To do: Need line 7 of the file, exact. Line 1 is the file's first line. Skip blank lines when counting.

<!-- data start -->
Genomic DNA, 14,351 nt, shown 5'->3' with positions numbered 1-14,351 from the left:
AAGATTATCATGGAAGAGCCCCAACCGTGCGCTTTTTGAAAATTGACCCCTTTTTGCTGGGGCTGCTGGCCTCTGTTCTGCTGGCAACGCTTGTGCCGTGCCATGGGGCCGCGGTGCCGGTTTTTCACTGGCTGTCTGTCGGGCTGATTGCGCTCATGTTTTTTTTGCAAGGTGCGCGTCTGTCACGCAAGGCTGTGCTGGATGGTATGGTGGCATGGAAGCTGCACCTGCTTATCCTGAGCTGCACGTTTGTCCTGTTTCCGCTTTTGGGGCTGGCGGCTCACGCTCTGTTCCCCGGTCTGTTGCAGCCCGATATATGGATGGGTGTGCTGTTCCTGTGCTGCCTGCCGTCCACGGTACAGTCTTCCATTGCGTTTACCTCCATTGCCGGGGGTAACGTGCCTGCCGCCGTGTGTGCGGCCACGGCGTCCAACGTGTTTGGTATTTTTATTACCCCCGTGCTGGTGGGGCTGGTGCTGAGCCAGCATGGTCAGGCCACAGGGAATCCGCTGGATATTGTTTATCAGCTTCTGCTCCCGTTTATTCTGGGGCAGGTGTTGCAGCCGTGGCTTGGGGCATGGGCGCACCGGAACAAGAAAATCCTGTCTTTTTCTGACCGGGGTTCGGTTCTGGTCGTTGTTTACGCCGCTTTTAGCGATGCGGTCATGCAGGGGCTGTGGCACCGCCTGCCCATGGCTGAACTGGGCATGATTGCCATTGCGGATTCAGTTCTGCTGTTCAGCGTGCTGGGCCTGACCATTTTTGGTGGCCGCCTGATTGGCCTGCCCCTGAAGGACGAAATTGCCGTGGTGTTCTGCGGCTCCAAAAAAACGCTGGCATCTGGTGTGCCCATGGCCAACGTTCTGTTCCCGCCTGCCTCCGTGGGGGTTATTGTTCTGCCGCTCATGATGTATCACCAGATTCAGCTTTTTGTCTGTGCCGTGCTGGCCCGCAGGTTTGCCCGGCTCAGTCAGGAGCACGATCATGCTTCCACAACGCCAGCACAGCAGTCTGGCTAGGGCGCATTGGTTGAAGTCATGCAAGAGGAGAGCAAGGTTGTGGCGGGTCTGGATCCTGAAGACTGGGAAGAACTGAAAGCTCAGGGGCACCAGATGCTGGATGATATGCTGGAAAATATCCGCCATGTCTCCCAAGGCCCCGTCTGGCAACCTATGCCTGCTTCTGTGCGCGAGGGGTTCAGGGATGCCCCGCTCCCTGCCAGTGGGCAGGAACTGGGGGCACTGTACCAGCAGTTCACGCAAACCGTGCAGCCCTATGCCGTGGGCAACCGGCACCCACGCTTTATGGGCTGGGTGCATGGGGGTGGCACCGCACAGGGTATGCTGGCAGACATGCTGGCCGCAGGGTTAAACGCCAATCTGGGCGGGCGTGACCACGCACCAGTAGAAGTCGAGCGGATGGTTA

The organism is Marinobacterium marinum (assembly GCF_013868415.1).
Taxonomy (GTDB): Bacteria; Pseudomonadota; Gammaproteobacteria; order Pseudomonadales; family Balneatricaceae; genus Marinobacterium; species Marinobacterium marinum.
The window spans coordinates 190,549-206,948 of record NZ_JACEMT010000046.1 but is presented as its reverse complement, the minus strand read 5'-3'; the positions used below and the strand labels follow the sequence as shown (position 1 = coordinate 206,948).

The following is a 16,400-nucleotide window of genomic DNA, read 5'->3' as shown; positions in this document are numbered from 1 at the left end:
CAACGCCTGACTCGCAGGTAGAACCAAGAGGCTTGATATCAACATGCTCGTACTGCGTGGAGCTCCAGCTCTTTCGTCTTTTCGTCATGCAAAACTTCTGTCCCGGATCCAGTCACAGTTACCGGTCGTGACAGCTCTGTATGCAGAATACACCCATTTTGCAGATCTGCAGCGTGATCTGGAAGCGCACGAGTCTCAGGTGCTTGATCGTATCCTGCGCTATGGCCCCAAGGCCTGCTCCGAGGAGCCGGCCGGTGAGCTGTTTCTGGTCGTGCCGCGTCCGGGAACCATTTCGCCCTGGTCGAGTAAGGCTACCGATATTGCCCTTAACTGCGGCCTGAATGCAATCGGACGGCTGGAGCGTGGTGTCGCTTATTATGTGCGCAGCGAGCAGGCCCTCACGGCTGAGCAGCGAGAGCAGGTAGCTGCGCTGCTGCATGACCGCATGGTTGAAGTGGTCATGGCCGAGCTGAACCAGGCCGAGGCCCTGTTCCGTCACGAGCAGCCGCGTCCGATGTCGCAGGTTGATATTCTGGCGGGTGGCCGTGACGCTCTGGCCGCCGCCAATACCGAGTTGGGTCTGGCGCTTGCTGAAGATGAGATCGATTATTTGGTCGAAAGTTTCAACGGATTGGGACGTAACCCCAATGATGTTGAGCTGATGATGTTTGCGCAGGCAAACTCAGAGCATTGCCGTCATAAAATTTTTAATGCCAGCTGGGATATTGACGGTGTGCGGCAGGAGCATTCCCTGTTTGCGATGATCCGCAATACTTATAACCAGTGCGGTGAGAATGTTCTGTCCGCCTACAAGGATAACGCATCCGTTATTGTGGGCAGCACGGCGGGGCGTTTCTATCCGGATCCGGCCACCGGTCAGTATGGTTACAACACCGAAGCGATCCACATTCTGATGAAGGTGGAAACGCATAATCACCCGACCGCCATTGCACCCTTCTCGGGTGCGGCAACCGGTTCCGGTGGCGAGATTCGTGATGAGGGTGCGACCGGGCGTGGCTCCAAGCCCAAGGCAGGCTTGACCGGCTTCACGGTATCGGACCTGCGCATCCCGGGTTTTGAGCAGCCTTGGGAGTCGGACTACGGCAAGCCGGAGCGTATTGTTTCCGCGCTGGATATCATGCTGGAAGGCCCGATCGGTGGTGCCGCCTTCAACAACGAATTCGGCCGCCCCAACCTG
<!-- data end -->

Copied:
CAACGCCTGACTCGCAGGTAGAACCAAGAGGCTTGATATCAACATGCTCGTACTGCGTGGAGCTCCAGCTCTTTCGTCTTTTCGTCATGCAAAACTTCTGTCCCGGATCCAGTCACAGTTACCGGTCGTGACAGCTCTGTATGCAGAATACACCCATTTTGCAGATCTGCAGCGTGATCTGGAAGCGCACGAGTCTCAGGTGCTTGATCGTATCCTGCGCTATGGCCCCAAGGCCTGCTCCGAGGAGCCGGCCGGTGAGCTGTTTCTGGTCGTGCCGCGTCCGGGAACCATTTCGCCCTGGTCGAGTAAGGCTACCGATATTGCCCTTAACTGCGGCCTGAATGCAATCGGACGGCTGGAGCGTGGTGTCGCTTATTATGTGCGCAGCGAGCAGGCCCTCACGGCTGAGCAGCGAGAGCAGGTAGCTGCGCTGCTGCATGACCGCATGGTTGAAGTGGTCATGGCCGAGCTGAACCAGGCCGAGGCCCTGTTCCGTCACGAGCAGCCGCGTCCGATGTCGCAGGTTGATATTCTGGCGGGTGGCCGTGACGCTCTGGCCGCCGCCAATACCGAGTTGGGTCTGGCGCTTGCTGAAGATGAGATCGATTATTTGGTCGAAAGTTTCAACGGATTGGGACGTAACCCCAATGATGTTGAGCTGATGATGTTTGCGCAGGCAAACTCAGAGCATTGCCGTCATAAAATTTTTAATGCCAGCTGGGATATTGACGGTGTGCGGCAGGAGCATTCCCTGTTTGCGATGATCCGCAATACTTATAACCAGTGCGGTGAGAATGTTCTGTCCGCCTACAAGGATAACGCATCCGTTATTGTGGGCAGCACGGCGGGGCGTTTCTATCCGGATCCGGCCACCGGTCAGTATGGTTACAACACCGAAGCGATCCACATTCTGATGAAGGTGGAAACGCATAATCACCCGACCGCCATTGCACCCTTCTCGGGTGCGGCAACCGGTTCCGGTGGCGAGATTCGTGATGAGGGTGCGACCGGGCGTGGCTCCAAGCCCAAGGCAGGCTTGACCGGCTTCACGGTATCGGACCTGCGCATCCCGGGTTTTGAGCAGCCTTGGGAGTCGGACTACGGCAAGCCGGAGCGTATTGTTTCCGCGCTGGATATCATGCTGGAAGGCCCGATCGGTGGTGCCGCCTTCAACAACGAATTCGGCCGCCCCAACCTG